"The fifth cohort of the Yale School of Engineering & Applied Science's Summer Design Fellowship program arrived this week at the Center for Engineering Innovation and Design (CEID) to begin their eight-week session. Commence the innovations!"
You can read more about the Fellows here.
"Anjelica Gonzalez, the Donna L. Dubinsky Associate Professor of Biomedical Engineering, recently spoke to the World Health Organization (WHO) about PremieBreathe – a breathing aid for premature infants created at Yale."
Read the full article here.
The company behind a potentially life-saving device that originated at the Center for Engineering Innovation & Design (CEID) continues to expand at an impressive rate and move forward with its humanitarian mission.
Full Yale SEAS story here.
Both the Yale Center for British Art (YCBA) and the Yale University Art Gallery (YUAG), have incorporated student projects borne out of Engineering Innovation & Design (ENAS 118), to complement ongoing exhibits that opened recently.
Full Yale SEAS Story here.
The product of one of CEID's classes - ENAS 118: Introduction to Engineering, Innovation & Design - a smart lacrosse target that helps goalies avoid injury during practice is a new tool that Yale's lacrosse coaches now have in their arsenal, thanks to the partnership between Yale Athletics and the CEID.
Yale Daily News Article here.
Virtual reality can take you to Mars, the North Pole, even back in time. But how about inside the kidney of a mouse? Students in Medical Device Design & Innovation (MENG/BENG 404) have developed a virtual reality platform that allows for a closer examination of 3D images from kidney biopsies.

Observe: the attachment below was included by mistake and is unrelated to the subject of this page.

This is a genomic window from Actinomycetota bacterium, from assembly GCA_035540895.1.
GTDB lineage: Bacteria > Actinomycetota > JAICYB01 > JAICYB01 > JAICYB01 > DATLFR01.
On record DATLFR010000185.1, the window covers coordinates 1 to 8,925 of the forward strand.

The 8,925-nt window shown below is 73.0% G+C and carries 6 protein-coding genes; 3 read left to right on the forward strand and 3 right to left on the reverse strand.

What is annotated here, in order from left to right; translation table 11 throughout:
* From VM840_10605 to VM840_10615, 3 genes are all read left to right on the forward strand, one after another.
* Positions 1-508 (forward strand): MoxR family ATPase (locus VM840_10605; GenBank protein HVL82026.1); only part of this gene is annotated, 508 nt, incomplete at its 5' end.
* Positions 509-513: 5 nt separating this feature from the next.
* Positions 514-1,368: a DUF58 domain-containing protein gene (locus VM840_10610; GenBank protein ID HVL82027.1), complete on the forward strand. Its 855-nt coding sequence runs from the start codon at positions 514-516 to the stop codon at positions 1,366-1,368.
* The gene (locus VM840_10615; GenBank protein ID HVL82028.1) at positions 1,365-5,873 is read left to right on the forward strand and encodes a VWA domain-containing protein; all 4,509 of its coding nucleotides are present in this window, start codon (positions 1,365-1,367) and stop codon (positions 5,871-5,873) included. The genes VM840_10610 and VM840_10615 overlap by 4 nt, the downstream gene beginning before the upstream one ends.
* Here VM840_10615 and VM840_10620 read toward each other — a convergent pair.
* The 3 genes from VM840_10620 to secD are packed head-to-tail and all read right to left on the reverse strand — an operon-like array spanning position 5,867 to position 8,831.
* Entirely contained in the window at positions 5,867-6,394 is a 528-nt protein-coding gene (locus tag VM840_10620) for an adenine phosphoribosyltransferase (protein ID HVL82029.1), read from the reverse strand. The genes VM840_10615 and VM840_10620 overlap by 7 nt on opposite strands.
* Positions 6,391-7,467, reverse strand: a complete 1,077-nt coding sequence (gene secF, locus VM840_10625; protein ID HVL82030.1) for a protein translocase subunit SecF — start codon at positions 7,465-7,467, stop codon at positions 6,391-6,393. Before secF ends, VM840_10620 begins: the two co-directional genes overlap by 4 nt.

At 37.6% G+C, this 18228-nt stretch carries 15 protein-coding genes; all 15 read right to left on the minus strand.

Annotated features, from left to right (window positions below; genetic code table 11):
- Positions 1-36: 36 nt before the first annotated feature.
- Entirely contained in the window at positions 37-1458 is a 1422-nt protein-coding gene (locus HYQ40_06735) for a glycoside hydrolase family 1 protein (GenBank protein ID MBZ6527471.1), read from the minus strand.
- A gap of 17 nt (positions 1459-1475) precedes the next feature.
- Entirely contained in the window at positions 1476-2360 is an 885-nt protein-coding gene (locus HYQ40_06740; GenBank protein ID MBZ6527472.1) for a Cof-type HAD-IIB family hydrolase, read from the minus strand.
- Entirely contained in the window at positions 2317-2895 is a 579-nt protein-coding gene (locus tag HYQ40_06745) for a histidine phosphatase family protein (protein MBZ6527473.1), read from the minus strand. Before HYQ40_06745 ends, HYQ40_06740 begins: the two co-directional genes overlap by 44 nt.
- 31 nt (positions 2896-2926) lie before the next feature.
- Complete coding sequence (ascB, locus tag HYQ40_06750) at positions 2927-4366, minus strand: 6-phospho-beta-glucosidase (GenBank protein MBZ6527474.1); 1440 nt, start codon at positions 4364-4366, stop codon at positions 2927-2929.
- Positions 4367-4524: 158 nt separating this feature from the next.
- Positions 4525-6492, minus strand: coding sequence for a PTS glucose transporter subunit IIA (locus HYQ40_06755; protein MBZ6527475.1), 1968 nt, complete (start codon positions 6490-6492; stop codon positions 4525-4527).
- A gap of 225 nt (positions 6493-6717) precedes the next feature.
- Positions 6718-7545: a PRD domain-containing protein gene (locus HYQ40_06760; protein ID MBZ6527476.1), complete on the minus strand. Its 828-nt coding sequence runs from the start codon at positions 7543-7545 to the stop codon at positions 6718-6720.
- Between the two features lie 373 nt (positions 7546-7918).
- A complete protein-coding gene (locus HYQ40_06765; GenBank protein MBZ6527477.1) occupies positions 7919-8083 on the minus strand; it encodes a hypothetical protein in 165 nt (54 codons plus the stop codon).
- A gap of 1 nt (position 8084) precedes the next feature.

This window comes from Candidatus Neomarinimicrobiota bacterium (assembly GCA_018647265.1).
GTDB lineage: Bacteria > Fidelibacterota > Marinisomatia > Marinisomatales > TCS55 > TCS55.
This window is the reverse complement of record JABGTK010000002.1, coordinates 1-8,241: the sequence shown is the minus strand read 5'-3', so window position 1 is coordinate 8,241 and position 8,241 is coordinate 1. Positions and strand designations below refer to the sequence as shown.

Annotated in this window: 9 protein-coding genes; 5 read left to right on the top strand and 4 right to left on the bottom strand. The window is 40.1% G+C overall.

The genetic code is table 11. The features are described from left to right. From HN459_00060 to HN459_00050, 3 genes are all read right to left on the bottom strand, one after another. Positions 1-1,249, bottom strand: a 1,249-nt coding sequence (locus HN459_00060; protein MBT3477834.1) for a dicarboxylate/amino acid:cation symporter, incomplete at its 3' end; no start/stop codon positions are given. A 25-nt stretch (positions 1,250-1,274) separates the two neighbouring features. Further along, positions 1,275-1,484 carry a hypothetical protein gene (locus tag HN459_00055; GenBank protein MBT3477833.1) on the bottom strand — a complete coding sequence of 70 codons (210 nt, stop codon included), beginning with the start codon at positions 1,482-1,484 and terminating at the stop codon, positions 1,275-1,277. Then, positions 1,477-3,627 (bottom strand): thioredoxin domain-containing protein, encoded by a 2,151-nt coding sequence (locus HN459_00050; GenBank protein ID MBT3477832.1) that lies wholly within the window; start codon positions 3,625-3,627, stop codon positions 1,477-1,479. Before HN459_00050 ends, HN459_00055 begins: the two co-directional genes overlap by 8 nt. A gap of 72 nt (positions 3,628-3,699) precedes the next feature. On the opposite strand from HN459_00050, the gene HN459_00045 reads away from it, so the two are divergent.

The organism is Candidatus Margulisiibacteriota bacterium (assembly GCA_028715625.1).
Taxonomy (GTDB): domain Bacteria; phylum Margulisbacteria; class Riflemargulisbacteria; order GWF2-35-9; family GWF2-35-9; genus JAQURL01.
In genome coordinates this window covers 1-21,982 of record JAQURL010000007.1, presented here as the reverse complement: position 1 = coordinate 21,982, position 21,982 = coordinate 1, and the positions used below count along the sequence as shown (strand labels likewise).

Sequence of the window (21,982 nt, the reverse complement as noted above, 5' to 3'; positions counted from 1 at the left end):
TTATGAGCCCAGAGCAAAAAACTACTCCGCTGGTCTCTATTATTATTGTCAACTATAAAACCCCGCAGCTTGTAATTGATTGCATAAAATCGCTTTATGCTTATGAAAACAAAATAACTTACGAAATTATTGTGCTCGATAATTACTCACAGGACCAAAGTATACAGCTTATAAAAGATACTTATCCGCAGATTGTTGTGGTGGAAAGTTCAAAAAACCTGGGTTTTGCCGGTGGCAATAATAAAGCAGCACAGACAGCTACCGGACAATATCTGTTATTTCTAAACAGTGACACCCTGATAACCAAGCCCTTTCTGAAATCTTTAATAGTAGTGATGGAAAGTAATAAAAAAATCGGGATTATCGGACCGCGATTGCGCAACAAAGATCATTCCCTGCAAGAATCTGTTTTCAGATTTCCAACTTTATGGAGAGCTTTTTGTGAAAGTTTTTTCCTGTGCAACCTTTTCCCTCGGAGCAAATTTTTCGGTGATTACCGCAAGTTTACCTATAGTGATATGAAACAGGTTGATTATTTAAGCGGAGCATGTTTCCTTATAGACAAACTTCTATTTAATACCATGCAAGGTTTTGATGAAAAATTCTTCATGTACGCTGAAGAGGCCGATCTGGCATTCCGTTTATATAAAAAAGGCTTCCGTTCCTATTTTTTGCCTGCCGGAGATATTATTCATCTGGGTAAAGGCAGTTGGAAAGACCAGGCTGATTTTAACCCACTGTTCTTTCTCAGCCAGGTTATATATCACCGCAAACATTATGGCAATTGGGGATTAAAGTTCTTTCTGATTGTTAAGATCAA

Full Yale SEAS Article here.
The exhibit is a collaboration between YCBA and Historic Royal Palaces, an organization that manages some of the United Kingdom's unoccupied royal palaces. The exhibit will be open at the YCBA from early February through April and at Kensington Palace starting in June.
Original Yale SEAS Article here.
Making its own comeback is Yale’s amateur radio organization, W1YU. Founded in the early 1930s, the Amateur Radio Club at Yale had a strong run for many decades, but activity started quieting down by the 1980s and ‘90s “as other technologies became shiny and new.” But in recent months, the crackle, hiss and chatter of amateur radio systems is springing back to life in the Yale community and around New Haven. And indeed, the club has been going full force in the last year or so: earlier this semester, it hosted a very well-attended demonstration for Yale students at the Center for Engineering Innovation and Design (CEID), and it now holds regular meetings for members and prospective members in Dunham Lab.
Yale SEAS post here.
Placing a central venous catheter, or a central line, in patients is a common procedure for physicians, but not an easy one. In fact, mistakes happen up to 10 percent of the time and cost U.S. hospitals an estimated $4.5 billion each year.